Like Christmas presents from Santa?  Three gifts seemed so cute when Guinness was 1 and the gifts consisted of a stuffed animal, a sippy cup, and a ball.  Still reasonable when Guinness was 1, Cayman was 6 months old, and the gifts were two stuffed animals, two sippy cups (you can never have too many!) and two other assorted, small toys.  It is absolutely ridiculous now that the kids are 8, 6, and 4.  Hamster cages, Wii games, Legos and six other assorted, relatively expensive toys from Santa, plus one each from Mom and Dad, plus one from each of them to each other.  Our Christmas went from a tranquil Norman Rockwell scene to a Jackson Pollack explosion of strewn gift wrapping paper.  But the kids all know that Santa always gives three gifts each. It's a tradition.

I  just finished baking 80 heart-shaped sugar cookies to staple to the kids' Valentine's Day cards.  It's an early night for me to finish by 11:00 pm.  I must be getting good at this, because last year I was still baking after midnight.  Fortunately, Ellington's teacher specifically asked that we not send in candies or cookies as some kids have food allergies and cannot be depended upon to self-regulate.  Next year, I'll be baking 120 cookies, so I'll probably be back to my midnight baking sprees.

Why?  Tradition, of course.  I blame Hallmark for turning this into a kids' holiday of exchanging Valentines to classmates they don't necessarily love or even like.  Last year, I intercepted a card Cayman wrote for a frenemy that actually said "I hat [sic] you" and had to explain why that might not be appropriate, especially on a Valentine's Day card.  I continue to blame Martha Stewart for convincing me that store bought treats are tacky.  And I blame Williams-Sonoma for tempting me with adorable but time- and labor-intensive decorating ideas.

Of course, I blame myself for being such a sucker.  A couple years ago, I decided to go part-time after the Christmas holidays.  Valentine's Day was the first holiday I could throw myself into for the kids.  The night before, I sat in the family room with reams of red and white tissue paper and spools of ribbon around me, putting together candy bombs for Guinness and Cayman to hand out at school.  (Ellington was still in daycare at the time and the choking hazards would definitely not have been appreciated by anyone.)  Michael came home, took one look, and just asked "Why?"  I replied, "Isn't this why I went part-time?  To do more for the kids?"  He thought about it for a minute, said "Actually, yes."  Then went off to play computer games while I continued to sort, gather and tie.  I didn't mind at the time.  I only had to make 30 total and I was doing it in front of American Idol anyway.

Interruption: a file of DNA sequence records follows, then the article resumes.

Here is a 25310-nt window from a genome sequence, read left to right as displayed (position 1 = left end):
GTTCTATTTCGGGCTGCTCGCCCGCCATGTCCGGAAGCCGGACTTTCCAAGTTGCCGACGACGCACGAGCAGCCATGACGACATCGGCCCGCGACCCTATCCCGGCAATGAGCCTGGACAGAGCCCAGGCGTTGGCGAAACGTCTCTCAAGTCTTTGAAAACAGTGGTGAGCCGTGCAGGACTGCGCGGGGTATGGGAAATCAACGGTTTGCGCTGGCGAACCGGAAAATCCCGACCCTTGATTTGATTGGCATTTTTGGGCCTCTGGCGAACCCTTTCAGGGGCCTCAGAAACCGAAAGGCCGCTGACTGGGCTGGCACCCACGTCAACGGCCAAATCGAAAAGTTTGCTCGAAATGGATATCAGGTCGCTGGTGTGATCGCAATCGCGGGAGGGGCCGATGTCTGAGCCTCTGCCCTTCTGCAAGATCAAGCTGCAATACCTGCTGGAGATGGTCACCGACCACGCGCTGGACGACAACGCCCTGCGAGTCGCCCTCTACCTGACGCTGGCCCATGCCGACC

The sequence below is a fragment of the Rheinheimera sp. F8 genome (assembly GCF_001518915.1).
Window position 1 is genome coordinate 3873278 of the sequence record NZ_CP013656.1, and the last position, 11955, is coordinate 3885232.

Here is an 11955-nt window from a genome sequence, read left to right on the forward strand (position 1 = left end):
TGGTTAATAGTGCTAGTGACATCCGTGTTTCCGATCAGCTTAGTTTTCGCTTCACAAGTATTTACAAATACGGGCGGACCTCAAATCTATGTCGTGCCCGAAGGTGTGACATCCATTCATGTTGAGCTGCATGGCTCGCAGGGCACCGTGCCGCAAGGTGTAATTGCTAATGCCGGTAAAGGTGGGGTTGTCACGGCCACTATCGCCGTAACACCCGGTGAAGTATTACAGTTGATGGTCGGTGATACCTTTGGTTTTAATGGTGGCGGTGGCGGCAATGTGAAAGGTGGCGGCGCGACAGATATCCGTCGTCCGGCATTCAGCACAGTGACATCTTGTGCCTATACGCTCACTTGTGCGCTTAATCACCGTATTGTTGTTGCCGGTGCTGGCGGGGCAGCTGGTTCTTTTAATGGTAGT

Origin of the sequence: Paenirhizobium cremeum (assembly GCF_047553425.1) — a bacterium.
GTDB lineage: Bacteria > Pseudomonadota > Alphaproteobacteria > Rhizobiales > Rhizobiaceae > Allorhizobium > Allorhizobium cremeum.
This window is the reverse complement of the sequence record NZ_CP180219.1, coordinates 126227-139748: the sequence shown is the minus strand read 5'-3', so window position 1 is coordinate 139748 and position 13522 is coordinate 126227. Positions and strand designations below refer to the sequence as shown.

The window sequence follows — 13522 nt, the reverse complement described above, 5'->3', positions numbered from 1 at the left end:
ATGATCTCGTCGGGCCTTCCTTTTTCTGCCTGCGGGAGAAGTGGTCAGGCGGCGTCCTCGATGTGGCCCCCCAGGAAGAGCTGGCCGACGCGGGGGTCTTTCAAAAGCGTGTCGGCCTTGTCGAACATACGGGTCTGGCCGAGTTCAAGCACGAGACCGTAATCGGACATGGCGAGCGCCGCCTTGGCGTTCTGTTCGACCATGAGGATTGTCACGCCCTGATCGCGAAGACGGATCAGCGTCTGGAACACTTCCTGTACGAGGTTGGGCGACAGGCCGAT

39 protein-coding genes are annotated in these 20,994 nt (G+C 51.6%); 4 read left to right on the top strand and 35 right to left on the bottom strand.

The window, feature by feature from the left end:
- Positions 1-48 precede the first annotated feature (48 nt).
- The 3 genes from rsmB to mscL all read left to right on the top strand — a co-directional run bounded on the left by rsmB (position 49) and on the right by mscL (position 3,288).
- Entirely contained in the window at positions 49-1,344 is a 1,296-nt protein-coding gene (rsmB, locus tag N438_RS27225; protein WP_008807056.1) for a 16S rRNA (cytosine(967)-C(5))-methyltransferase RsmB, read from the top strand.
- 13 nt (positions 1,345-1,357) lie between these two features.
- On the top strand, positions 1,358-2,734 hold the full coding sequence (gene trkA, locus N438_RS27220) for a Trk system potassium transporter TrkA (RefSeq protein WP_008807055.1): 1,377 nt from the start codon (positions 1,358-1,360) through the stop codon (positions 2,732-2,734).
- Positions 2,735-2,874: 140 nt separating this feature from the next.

And that started the Valentine's Day tradition of homemade cards and treats that I just can't get myself out of now.  The kids came home from school today asking when I was going to make the Valentine's cookies.  "Do I really have to?" I whined.  Yes, I whined.  The response was pure bafflement from them.  Of course Mommy has to make cookies to go with the cards.  It's a tradition.

At least the kids were all old enough to make their own cards this year, though quality control was an issue.  

Ellington started out by stuffing blank paper into envelopes.  Luckily I intercepted them and explained why it might be nice for him to draw a picture on the paper and sign his name before stuffing them into the envelopes.  He did eventually make a couple more creative cards.  One of them had a bunch of little pom poms with googly eyes glued on them.  I was so tempted to write in "I only have eyes for you", but decided to let him keep his creative integrity.

Guinness spent too much time on the first half of the cards, with long messages written in secret codes inside. When we ran out of envelopes, he wrapped them in colored tissue paper.  Of course, these were for the boys in his class.  The girls' cards consisted of sloppily folded pink construction paper with "Happy Valentine's Day.  Love, Guinness" scrawled in pencil.  That's it.  I supposed I should be glad for his innocence.  I am sure I will rue the day his priorities get reversed and the girls get all the time and attention.

Cayman's cards were elaborate pieces of artwork, with cut out hearts and crunched up tissue paper flowers.  Then at the end, she counted her cards and realized that she had forgotten someone.  "There are 20 kids in my class, but I only made 19.  I think I'm missing a girl.  Alex, Alexandra, Jaik, Samara....  Who did I miss?  Who did I miss?"  "Hmmm...could it be a silly girl named Cayman?"  Silence.  "Oh."

One more holiday tradition over and done with.  St. Patrick's Day is coming up and the thought passed through my mind that I could do some fun stuff with Guinness.  The beer, I mean.  And the kid too, I guess.  I heard there is a great recipe for Guinness flavored ice cream....  But do I really want to start another tradition that I will be stuck with for the foreseeable future?  Nah!  Thank God we are not Irish!